Tapping fines paid for corporate malfeasance is “a much more creative way of looking at it,” he added, but that has hardly dampened the GOP attacks.
Five states have public financing systems for their legislatures; several more have them for gubernatorial races. There has been federal public financing of presidential elections since 1976, funded by a voluntary checkoff on income tax returns. But that system has atrophied in recent years, with few major candidates willing to abide by its spending limits.
The congressional system embedded in H.R. 1 does not contain any spending limits, though the amount of money it would ultimately provide to candidates could be constrained by the amount of revenue generated from fines. The Congressional Budget Office, reviewing an earlier draft of legislation, did not identify a precise cost for the program but said it “could exceed $1 billion over the next 10 years.”
Beyond the political attacks on the proposal, academic critics say it is unproven whether public financing achieves its proponents’ goal of creating a more equitable and responsive political system. One 2014 paper suggested that public financing reduces the advantages of incumbency but also produces more polarization.
John Samples, a Cato Institute vice president who has studied campaign finance reform proposals for more than two decades, pointed to the 2018 midterm elections, where scores of Democratic candidates tapped small-donor networks to fund successful campaigns. ActBlue, the largest Democratic small-donor network, sent a combined $1.6 billion to candidates in the cycle.
“The idea was, you had coordination problems or whatever, so you needed to bump up the small donors. But now small donor are actually very powerful,” Samples said. “So what’s the point?”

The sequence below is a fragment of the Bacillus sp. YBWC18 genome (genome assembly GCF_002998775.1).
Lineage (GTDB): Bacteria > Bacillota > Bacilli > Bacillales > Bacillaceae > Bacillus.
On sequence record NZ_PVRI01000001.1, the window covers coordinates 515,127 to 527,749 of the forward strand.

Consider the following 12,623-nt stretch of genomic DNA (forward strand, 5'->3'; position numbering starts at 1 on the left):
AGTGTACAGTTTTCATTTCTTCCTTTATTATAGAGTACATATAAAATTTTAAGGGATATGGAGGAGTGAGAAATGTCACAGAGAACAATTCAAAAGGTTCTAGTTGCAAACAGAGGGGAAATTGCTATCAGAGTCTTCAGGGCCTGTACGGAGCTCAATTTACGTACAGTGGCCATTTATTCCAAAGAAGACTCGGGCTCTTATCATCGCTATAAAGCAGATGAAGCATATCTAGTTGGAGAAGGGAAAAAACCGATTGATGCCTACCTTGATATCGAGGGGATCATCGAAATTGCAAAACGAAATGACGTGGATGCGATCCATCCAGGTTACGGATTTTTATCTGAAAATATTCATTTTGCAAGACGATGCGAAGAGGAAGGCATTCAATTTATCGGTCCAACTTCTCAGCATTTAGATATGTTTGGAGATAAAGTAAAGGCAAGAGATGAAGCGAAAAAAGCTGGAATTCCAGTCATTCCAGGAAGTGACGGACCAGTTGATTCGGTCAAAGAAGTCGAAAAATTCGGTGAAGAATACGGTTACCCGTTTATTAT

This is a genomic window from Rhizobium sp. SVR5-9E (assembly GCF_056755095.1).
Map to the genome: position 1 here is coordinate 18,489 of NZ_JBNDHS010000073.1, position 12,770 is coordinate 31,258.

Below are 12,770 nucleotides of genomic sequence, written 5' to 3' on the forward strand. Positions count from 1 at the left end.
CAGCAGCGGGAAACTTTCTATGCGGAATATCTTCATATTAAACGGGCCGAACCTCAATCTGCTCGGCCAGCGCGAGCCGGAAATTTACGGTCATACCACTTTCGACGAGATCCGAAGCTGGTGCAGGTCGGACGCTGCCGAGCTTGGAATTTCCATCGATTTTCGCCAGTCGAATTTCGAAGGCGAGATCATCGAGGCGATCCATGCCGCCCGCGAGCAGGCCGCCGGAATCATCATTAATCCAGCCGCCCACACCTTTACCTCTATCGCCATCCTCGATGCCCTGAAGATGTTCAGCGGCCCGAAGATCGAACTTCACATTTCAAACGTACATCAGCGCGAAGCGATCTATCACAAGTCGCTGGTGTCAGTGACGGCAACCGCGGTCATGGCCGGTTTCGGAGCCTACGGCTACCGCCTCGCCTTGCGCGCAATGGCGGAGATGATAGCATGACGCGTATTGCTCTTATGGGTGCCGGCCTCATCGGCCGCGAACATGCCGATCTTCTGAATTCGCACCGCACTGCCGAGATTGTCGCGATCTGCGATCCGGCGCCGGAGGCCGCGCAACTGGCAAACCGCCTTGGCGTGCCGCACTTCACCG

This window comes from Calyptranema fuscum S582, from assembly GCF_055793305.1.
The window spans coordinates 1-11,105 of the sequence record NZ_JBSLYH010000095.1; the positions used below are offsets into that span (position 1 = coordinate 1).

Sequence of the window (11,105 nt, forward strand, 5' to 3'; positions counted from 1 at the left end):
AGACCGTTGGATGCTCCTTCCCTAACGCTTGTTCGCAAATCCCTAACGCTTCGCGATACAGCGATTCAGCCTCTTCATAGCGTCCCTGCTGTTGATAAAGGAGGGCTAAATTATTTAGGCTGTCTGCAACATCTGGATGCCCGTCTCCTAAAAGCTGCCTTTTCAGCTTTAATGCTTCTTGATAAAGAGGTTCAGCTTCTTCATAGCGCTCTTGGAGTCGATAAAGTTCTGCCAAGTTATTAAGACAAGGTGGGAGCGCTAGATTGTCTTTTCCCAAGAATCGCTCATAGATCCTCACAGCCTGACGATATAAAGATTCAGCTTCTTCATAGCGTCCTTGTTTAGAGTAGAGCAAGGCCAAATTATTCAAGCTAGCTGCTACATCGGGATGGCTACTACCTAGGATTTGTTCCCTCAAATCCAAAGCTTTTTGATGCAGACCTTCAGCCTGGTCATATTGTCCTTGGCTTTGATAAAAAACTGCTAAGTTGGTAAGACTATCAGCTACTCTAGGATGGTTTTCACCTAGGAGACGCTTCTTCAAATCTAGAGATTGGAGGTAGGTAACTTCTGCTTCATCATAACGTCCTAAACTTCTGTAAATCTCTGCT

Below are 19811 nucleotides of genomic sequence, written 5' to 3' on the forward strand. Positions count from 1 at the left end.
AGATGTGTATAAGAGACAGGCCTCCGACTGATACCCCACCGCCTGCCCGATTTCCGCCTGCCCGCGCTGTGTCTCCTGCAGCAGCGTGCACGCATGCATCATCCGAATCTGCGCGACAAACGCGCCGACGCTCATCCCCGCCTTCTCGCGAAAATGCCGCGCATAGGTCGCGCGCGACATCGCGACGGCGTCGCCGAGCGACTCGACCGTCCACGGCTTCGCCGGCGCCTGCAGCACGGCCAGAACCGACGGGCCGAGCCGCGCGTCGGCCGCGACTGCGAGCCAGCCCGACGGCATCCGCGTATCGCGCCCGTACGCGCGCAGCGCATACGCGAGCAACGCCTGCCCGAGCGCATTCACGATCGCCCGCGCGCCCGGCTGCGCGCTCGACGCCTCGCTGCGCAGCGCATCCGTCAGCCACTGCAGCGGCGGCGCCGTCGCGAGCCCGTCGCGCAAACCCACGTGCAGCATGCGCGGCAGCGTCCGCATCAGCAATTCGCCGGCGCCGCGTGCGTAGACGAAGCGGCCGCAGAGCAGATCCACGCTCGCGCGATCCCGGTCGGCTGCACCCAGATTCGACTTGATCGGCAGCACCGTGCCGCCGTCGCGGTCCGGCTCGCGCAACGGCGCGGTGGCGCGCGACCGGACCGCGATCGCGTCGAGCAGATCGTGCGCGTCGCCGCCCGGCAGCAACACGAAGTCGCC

The existing Democratic advantage in small-donor giving, he added, creates a “PR problem” for the party: “What the bill is actually saying is, we’re going to take $5 billion or $6 billion from the public treasury and give it to the Democratic Party, essentially.”
But Fred Wertheimer, executive director of the nonprofit Democracy 21 and a longtime advocate of public financing, said that small donations are being swallowed by unchecked donations to super PACs, which can raise and spend unlimited sums. Super PACs reported $1.6 billion in spending in the 2018 cycle — supplementing what campaigns spent directly.
And he expressed doubt that the small-donor surge would remain sustainable in a political atmosphere without a President Trump to drive voter interest.
“He’s not going to be around as president forever, and the majority of campaigns weren’t financed that way — incumbents’ campaigns weren’t financed that way,” he said. “That surge came for challengers, and every candidate should have the opportunity to run for office without having to turn to millionaires and billionaires and lobbyists, fundraisers and bundlers.”